Lesson. Federal courts generally won’t stay a sheriff’s sale ordered by an Indiana state court.
Case cite. Sims v. New Penn, 2015 U.S. Dist. LEXIS 85498 (N.D. Ind. 2015) (.pdf) .
Legal issue. Whether a federal district court should grant or deny a temporary restraining order (TRO) enjoining a sheriff’s sale decreed by an Indiana state court.
Vital facts. Lender/mortgagee sought and obtained, in state court, a judgment and decree of foreclosure in a residential/consumer case. In a subsequent federal court action, the plaintiffs, who lived in the house, sued the servicer of the mortgage upon which the prior foreclosure action was based. The plaintiffs’ complaint asserted a multitude of consumer finance-based claims. The underlying allegations in the plaintiffs’ federal court complaint are not particularly germane here, however. In a nutshell, the plaintiffs felt wronged by the servicer’s alleged unlawful refusal to permit them to assume the subject mortgage.
Procedural history. The plaintiffs sought a TRO barring an upcoming sheriff’s sale. The Sims opinion is the United States District Court’s ruling on the TRO request.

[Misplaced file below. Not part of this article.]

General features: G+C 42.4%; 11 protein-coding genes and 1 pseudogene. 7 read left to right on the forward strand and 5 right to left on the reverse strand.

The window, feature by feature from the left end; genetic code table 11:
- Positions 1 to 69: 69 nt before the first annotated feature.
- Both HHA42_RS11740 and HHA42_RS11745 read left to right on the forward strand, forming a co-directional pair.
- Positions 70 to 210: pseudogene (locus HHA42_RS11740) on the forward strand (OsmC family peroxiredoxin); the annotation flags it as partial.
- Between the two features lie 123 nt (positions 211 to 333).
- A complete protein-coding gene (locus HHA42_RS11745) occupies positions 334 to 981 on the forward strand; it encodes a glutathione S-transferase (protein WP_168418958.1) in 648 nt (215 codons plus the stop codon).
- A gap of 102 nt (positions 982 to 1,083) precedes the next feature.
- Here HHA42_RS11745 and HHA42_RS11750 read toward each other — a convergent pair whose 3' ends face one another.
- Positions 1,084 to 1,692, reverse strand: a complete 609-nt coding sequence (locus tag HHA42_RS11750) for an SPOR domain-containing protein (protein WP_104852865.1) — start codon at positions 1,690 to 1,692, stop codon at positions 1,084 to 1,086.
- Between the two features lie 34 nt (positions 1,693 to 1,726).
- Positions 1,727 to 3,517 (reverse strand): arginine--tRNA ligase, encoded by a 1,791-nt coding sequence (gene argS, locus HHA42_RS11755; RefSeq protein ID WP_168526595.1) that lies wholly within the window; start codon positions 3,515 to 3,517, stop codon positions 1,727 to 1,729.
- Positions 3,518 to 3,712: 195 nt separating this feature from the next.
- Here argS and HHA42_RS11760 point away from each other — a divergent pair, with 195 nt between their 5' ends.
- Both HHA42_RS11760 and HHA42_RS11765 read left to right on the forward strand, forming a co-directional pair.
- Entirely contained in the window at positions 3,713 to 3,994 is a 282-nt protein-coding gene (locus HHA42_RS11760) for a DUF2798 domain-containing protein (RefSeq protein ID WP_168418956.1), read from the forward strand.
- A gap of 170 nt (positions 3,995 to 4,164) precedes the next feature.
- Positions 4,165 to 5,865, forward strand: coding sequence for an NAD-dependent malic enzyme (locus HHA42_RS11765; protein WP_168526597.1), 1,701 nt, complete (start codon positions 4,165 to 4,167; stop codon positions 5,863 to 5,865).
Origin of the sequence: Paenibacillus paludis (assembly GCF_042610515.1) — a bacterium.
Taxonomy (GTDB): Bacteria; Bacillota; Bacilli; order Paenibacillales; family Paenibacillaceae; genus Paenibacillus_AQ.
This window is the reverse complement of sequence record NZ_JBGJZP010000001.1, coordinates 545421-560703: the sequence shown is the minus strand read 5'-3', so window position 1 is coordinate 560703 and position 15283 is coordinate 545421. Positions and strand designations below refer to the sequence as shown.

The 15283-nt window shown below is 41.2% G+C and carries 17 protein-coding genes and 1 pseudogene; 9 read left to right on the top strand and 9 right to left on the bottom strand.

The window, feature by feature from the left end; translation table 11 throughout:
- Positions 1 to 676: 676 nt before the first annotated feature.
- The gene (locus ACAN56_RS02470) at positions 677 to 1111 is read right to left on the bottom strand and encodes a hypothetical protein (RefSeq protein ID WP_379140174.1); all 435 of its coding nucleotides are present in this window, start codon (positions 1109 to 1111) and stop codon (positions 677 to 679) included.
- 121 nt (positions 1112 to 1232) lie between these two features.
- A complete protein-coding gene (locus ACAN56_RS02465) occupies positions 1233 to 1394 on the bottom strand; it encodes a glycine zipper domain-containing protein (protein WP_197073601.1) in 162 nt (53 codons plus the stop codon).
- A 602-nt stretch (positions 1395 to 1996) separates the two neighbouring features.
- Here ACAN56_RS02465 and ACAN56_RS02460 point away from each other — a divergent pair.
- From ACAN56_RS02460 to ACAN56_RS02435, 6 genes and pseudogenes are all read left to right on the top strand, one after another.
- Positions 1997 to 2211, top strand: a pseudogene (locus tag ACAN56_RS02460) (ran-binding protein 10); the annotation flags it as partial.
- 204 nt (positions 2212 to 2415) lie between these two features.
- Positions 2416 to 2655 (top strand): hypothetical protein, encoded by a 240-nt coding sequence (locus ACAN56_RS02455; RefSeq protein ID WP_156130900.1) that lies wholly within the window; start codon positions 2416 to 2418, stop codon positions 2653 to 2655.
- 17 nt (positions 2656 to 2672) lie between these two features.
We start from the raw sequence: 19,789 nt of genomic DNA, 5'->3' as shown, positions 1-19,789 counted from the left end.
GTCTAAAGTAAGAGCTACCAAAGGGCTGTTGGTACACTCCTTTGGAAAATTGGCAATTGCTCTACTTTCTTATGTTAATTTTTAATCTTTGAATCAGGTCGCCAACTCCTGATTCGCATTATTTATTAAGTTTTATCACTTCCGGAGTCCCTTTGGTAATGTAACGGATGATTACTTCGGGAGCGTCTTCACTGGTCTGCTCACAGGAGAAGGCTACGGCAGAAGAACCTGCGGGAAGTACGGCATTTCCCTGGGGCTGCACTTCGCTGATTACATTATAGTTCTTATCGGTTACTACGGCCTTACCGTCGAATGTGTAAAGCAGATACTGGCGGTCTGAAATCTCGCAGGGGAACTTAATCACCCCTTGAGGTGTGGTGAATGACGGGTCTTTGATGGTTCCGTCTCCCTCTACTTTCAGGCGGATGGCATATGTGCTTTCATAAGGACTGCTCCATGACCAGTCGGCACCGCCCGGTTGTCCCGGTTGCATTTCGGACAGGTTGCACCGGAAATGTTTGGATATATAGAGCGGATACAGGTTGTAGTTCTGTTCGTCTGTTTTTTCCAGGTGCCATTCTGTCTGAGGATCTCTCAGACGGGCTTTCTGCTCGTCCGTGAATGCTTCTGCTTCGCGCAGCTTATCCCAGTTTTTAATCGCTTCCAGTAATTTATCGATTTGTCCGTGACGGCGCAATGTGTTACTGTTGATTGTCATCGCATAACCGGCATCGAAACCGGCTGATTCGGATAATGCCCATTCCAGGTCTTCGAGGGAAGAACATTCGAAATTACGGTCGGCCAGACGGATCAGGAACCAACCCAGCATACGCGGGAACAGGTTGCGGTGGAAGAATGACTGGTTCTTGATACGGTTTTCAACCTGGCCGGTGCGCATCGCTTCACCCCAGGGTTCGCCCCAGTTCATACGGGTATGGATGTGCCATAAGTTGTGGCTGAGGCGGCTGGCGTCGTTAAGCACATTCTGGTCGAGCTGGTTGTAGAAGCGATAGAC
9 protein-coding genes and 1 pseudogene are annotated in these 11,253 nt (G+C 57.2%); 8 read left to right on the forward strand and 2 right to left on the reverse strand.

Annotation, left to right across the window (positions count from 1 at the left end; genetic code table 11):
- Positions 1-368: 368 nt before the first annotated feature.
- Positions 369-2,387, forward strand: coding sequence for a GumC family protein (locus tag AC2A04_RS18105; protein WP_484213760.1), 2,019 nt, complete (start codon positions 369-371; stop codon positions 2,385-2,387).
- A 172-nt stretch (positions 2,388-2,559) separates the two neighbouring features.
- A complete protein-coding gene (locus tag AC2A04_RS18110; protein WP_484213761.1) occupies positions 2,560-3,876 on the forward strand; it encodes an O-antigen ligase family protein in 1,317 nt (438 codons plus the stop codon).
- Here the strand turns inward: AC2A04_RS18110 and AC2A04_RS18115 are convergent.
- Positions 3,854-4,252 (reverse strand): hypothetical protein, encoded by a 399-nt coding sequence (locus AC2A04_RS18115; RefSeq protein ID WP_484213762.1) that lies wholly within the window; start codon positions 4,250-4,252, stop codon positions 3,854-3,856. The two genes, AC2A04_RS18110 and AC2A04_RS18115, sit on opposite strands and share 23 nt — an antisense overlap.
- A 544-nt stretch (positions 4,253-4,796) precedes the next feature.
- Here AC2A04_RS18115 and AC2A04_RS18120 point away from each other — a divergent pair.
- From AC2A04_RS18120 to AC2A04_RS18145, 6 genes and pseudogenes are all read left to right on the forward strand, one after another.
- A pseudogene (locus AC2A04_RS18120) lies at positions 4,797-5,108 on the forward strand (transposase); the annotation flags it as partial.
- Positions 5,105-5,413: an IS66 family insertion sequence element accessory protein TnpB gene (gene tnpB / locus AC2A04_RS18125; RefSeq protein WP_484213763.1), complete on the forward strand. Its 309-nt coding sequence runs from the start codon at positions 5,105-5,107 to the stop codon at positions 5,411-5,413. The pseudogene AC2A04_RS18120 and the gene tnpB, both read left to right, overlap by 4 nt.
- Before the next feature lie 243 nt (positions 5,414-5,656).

- One seeking a TRO must show that he or she is “reasonably likely to succeed on the merits, is suffering irreparable harm that outweighs any harm the [defendant] will suffer if the injunction is granted, there is no adequate remedy at law, and an injunction would not harm the public interest.”
- In Indiana, a sheriff’s sale only occurs following the entry of a judgment. Ind. Code 32-30-10-5; 32-30-10-8.
- The Rooker-Feldman doctrine, discussed on this blog many times, precludes federal courts from exercising jurisdiction over cases brought by “state-court losers complaining of injuries caused by state-court judgments….”
Holding. The Court concluded that the plaintiffs in Sims, to the extent they sought to enjoin the sheriff’s sale, were attempting to relitigate the merits of the prior foreclosure action and, as such, the Court lacked jurisdiction to do so. Stated another way, the plaintiffs were unlikely to succeed on the merits of their claim. For this and other reasons, “the standards for issuance of a [TRO were] not met….” The Court denied the TRO.
Policy/rationale. A TRO is an extreme remedy granted only under limited circumstances. I’m not saying that a TRO request should be denied in every conceivable circumstance, but it’s hard to imagine a scenario where a federal court would stop a sheriff’s sale ordered by a state court. Attempts to obtain such relief should be focused in the original, state court action through appeal or otherwise.